Asia Week Ahead: RBA Policy Meeting Plus Regional Trade Data

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Next week we'll get China activity data and regional inflation reports, plus a Reserve Bank of Australia meeting.

Upcoming RBA policy meeting

After pausing at its April meeting to gather more information and assess the impact of its tightening so far, the main point of note for the Reserve Bank of Australia (RBA) will have been the much lower inflation numbers in March than in February. Year-on-year inflation in March dropped from 6.8% to 6.3%, while the slower-moving quarterly series for the first quarter fell from 7.8% to 7.0%. Core inflation rates also fell or came in below expectations. These figures not only point to an extension of the pause but could also be viewed as raising the likelihood that 3.6% marked the peak in the cycle for cash rates.

We would also not rule out there being some easing of rates before the end of this year, as by then we believe inflation will have fallen to a level that is only just above the upper bound of the RBA’s 2-3% inflation target.

Trade figures and inflation from Korea

Korea’s exports are expected to continue to decline in April and the downturn in exports will become widespread except for automobiles.

Meanwhile, falling commodity prices and base effects should push down headline inflation.

PMI data from China

China will release its official PMIs on 30 April. We expect slightly slower monthly growth in the manufacturing PMI to 51.7 in April from 51.9 in March. The slight dip can be traced to slower export orders from the US and Europe. The non-manufacturing PMI should continue to improve to 59.0 in the month from 58.2 in March as real estate activities grew while retail sales have been fairly stable ahead of the Golden Week public holiday from 29 April to 3 May.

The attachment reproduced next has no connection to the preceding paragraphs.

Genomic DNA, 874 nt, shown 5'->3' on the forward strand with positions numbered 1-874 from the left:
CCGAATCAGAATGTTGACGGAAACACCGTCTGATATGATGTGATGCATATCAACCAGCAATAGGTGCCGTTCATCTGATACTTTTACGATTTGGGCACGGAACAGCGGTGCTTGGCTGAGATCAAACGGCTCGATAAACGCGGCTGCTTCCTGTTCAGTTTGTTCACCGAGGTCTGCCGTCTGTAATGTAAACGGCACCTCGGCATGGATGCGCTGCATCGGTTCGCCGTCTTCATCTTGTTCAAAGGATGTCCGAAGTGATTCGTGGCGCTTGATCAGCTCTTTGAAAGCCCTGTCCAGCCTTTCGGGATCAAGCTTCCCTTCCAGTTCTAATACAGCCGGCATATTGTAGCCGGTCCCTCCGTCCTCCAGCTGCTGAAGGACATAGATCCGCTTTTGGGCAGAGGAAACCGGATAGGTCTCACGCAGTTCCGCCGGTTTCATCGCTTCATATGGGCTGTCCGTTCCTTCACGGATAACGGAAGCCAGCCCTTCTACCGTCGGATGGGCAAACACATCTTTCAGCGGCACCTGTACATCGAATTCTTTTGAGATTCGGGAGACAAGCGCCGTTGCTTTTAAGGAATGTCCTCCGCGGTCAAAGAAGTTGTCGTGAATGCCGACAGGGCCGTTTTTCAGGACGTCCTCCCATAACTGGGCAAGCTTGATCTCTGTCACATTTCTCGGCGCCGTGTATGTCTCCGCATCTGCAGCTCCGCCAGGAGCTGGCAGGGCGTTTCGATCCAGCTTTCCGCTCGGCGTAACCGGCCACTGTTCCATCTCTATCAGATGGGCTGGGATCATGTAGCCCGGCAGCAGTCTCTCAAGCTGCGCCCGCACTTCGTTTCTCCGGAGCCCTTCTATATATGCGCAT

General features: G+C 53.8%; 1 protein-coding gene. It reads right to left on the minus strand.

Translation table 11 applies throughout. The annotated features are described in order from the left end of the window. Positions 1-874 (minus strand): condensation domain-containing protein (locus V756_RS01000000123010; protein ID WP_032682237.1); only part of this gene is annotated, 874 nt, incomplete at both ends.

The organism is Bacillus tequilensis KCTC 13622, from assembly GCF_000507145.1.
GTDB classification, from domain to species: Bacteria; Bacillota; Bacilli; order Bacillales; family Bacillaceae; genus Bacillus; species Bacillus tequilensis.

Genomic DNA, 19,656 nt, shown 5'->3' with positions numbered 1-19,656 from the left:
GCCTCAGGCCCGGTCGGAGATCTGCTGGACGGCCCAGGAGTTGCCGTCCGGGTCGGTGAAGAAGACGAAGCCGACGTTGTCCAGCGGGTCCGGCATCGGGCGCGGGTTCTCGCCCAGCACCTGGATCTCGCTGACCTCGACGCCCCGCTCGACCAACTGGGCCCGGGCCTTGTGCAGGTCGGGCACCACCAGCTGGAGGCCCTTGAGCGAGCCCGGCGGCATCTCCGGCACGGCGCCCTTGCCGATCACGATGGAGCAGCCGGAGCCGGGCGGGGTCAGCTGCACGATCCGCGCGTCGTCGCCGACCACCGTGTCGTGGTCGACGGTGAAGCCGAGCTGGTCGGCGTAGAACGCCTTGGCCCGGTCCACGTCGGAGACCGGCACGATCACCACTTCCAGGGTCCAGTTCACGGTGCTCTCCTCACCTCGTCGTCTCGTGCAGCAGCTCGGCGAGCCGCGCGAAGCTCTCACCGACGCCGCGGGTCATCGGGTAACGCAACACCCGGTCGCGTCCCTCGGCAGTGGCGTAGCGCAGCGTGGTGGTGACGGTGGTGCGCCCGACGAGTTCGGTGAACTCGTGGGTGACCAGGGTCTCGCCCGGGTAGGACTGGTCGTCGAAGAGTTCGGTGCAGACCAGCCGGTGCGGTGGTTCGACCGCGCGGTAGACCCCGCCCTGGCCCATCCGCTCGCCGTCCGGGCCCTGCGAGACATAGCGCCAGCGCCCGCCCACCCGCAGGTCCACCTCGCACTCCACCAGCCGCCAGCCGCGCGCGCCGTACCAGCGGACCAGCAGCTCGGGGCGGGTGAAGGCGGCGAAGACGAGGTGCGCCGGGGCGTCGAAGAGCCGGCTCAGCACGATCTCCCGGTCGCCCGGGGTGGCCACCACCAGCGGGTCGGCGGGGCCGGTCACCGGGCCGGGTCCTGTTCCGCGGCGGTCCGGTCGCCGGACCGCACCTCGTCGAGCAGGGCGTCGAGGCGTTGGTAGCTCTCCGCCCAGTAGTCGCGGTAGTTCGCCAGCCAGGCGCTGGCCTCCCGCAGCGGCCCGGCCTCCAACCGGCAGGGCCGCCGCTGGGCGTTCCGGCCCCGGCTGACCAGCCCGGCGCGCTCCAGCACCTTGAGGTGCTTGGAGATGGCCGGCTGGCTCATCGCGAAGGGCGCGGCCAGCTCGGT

A similar trend should be recorded in Caixin’s manufacturing PMI and services PMI to be released on 4 and 5 May, respectively.

Taiwan reports price data and economic activity figures

Taiwan’s manufacturing PMI should continue to show a monthly contraction. The latest figure is expected to dip to 48.9 from 48.6. The slower deterioration can be attributed to a slight pickup in orders for new phone models.

Meanwhile, falling industrial production likely put deflationary pressure on wholesale items more than on retail items. This will likely be the trend for Taiwan in the near term.  Thus, we expect CPI inflation to moderate to 2.25% in April from 2.35% in March while PPI should start to record a yearly contraction of 0.5% in April from a positive 0.5%YoY a month ago.

Inflation moderating somewhat in Indonesia and the Philippines

Price pressures have been moderating in Indonesia and the Philippines with base effects also helping to push headline inflation lower. Indonesia’s headline inflation could head closer back to the central bank’s target and settle at 4.3%YoY while core inflation could be steady at 2.9%. 

Meanwhile, headline inflation in the Philippines is also on the decline and we expect April inflation to dip to 6.9%YoY from 7.6% in the previous month. A slower inflation reading in the Philippines could open the door for the Bangko Sentral ng Pilipinas (BSP) to consider a pause at its May policy meeting. 

Indonesia's first quarter GDP Report

Indonesia will release first quarter GDP data next week and forecast growth to settle at 4.4%YoY driven by solid household consumption topped off by a relatively strong export performance. PMI manufacturing remained in expansion mode for the first few months while retail sales managed to stabilize after a brief contraction in January with inflation easing. 

Singapore retail sales

Retail sales could revert to contraction, down by as much as 6%YoY given still elevated inflation and slowing growth momentum. Singapore recently reported disappointing first-quarter GDP numbers and retail sales likely reflected the downturn in growth.    

Key events in Asia next week

Image Source: Refinitiv, ING/ All time refers to Singapore time

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Disclaimer: This publication has been prepared by the Economic and Financial Analysis Division of ING Bank N.V. (“ING”) solely for information purposes without regard to any ...

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